• When Personhood Begins. Communities may choose the point, between the first trimester and birth, at which a healthy fetus starts acquiring rights and must if feasible be left unharmed by a termination of pregnancy.
  • When Minority Ends. Communities may choose the age, between 14 and 18 years, at which a person is no longer rebuttably presumed to be a child, and instead is rebuttably presumed to be an adult.
  • When Personhood Ends. Communities may determine the standards and process by which a person is declared to have permanently lost all cognitive attributes of personhood and is thus dead.
  • Patents. Communities may for a limited fixed term grant exclusive rights in their jurisdiction to profit from an invention, in exchange for an annual tax to the community that is a fraction of the inventor's declared value for it, with that fraction increasing linearly to unity by the end of the patent's term. Anyone may buy the patent by paying the current owner more than owner's declared value, as long as the buyer also pays the incremental patent value tax. Patent applicants must publish a precise description of the problem being solved. For that problem anyone may then publicly register prior art, any subsequent use of which is not considered infringing. If other inventors file patents for the same solution before that solution's first patent is issued, then none of them may enforce their patents until they all agree on how to share ownership.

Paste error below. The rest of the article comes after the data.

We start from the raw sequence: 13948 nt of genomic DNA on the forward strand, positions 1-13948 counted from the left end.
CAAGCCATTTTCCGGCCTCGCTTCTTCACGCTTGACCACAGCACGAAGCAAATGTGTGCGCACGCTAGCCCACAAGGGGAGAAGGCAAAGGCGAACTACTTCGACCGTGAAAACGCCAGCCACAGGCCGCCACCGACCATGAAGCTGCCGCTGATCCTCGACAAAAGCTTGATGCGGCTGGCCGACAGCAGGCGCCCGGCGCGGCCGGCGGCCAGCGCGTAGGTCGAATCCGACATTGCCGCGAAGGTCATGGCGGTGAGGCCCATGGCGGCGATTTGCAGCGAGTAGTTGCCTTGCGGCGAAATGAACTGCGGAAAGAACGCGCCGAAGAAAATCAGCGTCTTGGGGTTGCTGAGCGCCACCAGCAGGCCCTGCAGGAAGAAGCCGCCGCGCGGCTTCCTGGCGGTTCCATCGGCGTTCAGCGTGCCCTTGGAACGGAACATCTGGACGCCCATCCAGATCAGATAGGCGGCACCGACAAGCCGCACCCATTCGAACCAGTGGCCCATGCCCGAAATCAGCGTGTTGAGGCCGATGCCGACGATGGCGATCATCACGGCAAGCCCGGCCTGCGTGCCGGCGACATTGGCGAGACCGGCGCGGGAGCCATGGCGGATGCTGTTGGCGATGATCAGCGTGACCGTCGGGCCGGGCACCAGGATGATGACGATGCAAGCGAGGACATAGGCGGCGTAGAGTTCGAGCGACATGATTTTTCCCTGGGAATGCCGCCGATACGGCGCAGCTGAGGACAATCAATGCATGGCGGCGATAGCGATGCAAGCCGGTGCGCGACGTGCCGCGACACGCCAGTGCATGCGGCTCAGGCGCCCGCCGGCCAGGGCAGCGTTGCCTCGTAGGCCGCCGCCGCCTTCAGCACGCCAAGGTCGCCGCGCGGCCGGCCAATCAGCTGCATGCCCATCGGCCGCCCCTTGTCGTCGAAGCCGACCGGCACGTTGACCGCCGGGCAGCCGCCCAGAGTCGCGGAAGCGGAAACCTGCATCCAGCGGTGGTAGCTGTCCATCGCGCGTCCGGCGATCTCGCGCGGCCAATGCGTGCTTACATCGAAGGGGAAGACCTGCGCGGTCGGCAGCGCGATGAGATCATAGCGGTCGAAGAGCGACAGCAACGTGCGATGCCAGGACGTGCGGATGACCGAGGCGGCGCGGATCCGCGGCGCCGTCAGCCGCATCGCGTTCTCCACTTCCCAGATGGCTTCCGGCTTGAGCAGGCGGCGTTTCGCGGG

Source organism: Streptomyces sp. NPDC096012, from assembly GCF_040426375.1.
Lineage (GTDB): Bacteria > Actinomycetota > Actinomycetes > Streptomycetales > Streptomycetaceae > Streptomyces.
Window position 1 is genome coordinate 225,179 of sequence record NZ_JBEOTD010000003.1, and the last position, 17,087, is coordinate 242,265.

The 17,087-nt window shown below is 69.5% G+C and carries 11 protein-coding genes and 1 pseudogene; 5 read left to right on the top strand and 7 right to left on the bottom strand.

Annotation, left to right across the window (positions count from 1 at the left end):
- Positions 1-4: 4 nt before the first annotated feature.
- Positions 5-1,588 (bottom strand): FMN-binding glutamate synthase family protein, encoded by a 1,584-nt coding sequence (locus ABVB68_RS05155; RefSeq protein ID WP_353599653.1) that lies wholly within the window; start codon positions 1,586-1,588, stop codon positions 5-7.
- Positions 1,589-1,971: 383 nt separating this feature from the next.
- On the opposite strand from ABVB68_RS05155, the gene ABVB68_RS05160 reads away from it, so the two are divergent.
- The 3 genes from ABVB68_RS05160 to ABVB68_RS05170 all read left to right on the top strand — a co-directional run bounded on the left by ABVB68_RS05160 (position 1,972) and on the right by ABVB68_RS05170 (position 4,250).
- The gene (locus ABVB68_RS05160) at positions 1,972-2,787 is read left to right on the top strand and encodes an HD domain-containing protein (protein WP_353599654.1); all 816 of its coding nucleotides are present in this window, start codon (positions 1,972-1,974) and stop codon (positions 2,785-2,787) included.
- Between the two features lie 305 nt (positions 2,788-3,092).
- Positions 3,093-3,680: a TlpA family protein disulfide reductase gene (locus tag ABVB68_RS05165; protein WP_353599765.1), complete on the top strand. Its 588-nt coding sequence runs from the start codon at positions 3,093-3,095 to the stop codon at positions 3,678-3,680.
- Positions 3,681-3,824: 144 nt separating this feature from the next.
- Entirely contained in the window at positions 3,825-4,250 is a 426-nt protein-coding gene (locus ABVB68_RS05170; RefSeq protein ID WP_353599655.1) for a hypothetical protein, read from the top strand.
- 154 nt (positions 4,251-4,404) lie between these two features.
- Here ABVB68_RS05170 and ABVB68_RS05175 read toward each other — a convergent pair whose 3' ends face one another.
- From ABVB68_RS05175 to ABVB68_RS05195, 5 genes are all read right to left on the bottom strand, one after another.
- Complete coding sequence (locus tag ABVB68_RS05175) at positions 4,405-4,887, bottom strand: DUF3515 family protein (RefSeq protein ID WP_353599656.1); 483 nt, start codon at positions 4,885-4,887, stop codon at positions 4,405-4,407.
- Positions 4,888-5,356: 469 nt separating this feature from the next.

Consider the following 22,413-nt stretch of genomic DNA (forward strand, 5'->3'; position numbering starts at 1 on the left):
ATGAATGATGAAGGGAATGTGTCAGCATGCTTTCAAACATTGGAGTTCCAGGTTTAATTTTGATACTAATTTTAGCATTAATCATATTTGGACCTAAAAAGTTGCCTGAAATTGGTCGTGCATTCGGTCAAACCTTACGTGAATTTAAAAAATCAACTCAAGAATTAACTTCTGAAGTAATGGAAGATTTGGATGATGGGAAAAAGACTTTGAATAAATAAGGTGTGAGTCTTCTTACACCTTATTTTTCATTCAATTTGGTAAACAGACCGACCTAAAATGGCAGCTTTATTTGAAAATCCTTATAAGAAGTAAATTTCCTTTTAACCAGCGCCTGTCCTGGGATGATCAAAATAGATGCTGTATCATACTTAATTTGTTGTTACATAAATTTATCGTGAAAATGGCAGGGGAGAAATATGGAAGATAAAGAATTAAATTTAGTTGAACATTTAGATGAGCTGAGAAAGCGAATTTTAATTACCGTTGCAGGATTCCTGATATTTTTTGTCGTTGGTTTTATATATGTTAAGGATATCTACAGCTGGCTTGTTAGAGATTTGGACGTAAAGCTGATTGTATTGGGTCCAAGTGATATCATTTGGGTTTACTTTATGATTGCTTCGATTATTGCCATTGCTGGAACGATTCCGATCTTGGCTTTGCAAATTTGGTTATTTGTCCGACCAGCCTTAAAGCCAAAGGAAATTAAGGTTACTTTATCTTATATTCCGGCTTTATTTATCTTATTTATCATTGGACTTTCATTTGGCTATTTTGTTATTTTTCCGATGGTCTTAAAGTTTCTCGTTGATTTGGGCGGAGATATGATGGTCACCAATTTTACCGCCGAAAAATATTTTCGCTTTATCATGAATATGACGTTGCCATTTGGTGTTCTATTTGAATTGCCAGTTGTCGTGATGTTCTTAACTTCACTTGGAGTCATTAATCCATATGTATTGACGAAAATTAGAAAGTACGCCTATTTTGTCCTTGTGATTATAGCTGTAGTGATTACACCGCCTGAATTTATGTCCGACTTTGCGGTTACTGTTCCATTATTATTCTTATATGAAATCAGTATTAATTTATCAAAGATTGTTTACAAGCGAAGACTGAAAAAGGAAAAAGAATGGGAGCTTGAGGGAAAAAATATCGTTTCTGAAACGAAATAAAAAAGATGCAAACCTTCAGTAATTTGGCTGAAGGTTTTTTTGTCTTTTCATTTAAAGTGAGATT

• Copyright. Communities may recognize intellectual property in expression only to prevent unauthorized reproduction in cases of a) competition that diverts commercial benefit from the owner to the competitor, b) attributed use with unattributed defamatory modification, or c) unattributed use that misleads about who the owner is.
  • Privacy. Private parties are free to negotiate how they use information voluntarily disclosed to each other. The right of privacy protects against intrusion upon a person's body or property, but does not confer ownership of information the person allows to emanate from his body or property.
  • Blackmail. Communities may decide whether the truth of some information is a valid defense against charges of blackmail for threatening to reveal it.